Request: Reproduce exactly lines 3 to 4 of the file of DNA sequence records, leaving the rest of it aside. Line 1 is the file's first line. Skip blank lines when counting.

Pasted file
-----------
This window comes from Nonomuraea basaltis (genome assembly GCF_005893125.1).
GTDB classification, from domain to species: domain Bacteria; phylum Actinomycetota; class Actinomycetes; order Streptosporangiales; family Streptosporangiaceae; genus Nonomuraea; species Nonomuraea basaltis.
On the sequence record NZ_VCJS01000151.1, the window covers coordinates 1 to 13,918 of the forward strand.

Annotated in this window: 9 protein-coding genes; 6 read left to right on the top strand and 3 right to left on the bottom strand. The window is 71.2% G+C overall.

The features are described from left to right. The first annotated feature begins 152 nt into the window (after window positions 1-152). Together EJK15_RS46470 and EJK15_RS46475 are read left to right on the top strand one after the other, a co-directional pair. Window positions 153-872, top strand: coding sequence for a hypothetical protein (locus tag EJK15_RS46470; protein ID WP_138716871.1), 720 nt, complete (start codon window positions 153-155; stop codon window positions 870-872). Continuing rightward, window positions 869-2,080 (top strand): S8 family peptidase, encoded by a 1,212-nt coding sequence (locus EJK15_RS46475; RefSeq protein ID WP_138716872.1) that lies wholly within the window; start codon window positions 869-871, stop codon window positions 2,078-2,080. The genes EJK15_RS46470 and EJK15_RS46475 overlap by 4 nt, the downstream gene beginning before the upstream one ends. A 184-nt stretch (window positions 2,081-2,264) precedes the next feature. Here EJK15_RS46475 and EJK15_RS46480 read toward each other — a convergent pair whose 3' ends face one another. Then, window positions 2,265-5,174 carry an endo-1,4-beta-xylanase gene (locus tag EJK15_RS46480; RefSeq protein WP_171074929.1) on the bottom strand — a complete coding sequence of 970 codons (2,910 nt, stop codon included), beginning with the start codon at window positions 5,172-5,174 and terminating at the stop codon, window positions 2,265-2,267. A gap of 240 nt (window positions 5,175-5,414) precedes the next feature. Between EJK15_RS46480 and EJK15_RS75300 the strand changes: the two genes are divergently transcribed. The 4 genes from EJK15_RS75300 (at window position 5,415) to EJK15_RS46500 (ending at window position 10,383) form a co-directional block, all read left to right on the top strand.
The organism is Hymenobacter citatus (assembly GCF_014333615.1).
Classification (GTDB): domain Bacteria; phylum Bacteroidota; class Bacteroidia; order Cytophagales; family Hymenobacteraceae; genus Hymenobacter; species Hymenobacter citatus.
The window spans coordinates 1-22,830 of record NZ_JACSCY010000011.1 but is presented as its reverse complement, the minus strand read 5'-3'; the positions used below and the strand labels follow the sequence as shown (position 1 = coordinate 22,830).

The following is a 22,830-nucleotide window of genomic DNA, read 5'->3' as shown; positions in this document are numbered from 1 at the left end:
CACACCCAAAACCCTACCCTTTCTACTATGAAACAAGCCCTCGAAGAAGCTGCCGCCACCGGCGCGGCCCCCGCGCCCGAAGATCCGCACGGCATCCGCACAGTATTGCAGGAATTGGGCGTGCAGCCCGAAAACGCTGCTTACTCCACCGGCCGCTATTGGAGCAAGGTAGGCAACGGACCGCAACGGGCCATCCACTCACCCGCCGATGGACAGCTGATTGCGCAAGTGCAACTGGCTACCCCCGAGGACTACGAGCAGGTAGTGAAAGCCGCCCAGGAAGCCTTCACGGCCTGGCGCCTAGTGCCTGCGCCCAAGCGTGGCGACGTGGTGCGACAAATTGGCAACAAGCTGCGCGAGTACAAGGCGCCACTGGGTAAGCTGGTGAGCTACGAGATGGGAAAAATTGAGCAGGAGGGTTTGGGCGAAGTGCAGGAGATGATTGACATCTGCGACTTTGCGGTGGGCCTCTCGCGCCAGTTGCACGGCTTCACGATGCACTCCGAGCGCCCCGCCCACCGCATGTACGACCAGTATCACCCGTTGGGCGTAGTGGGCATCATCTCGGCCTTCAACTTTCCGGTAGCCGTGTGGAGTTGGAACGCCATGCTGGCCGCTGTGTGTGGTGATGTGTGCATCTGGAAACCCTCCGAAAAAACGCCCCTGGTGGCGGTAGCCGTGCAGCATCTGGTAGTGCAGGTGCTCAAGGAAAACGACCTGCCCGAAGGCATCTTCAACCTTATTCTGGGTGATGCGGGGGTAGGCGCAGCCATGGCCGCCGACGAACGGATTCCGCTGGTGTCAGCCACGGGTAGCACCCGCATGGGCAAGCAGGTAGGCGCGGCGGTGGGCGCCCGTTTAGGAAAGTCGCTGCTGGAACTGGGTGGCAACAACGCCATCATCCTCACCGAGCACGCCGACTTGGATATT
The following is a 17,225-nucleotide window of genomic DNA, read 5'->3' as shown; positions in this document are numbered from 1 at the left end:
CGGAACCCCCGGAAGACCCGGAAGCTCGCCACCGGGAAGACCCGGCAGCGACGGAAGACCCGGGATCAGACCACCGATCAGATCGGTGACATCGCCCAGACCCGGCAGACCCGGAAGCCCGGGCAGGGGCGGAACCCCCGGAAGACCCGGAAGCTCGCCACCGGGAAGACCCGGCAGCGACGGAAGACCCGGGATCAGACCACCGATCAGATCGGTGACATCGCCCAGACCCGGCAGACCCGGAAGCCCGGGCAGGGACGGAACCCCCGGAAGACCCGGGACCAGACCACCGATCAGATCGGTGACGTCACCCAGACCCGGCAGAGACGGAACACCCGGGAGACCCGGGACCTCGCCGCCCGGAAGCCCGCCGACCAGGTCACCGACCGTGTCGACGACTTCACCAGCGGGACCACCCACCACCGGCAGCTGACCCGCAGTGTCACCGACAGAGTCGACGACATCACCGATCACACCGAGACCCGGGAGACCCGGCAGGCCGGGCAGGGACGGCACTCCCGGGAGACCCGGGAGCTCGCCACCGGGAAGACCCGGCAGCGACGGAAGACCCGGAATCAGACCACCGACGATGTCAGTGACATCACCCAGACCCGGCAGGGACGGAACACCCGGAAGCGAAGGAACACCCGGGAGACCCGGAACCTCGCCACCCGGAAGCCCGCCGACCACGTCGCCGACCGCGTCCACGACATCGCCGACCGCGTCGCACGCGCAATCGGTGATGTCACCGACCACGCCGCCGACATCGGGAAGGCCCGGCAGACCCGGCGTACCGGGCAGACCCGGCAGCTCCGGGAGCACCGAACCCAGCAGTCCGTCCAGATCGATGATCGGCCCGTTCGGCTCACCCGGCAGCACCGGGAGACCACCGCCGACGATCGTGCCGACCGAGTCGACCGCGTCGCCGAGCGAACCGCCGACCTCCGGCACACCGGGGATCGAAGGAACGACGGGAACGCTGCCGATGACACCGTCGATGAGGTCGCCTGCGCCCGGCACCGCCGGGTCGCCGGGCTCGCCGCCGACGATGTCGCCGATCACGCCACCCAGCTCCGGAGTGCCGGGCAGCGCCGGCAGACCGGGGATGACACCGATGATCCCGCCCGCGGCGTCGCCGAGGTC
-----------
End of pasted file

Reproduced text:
On the sequence record NZ_VCJS01000151.1, the window covers coordinates 1 to 13,918 of the forward strand.

Annotated in this window: 9 protein-coding genes; 6 read left to right on the top strand and 3 right to left on the bottom strand. The window is 71.2% G+C overall.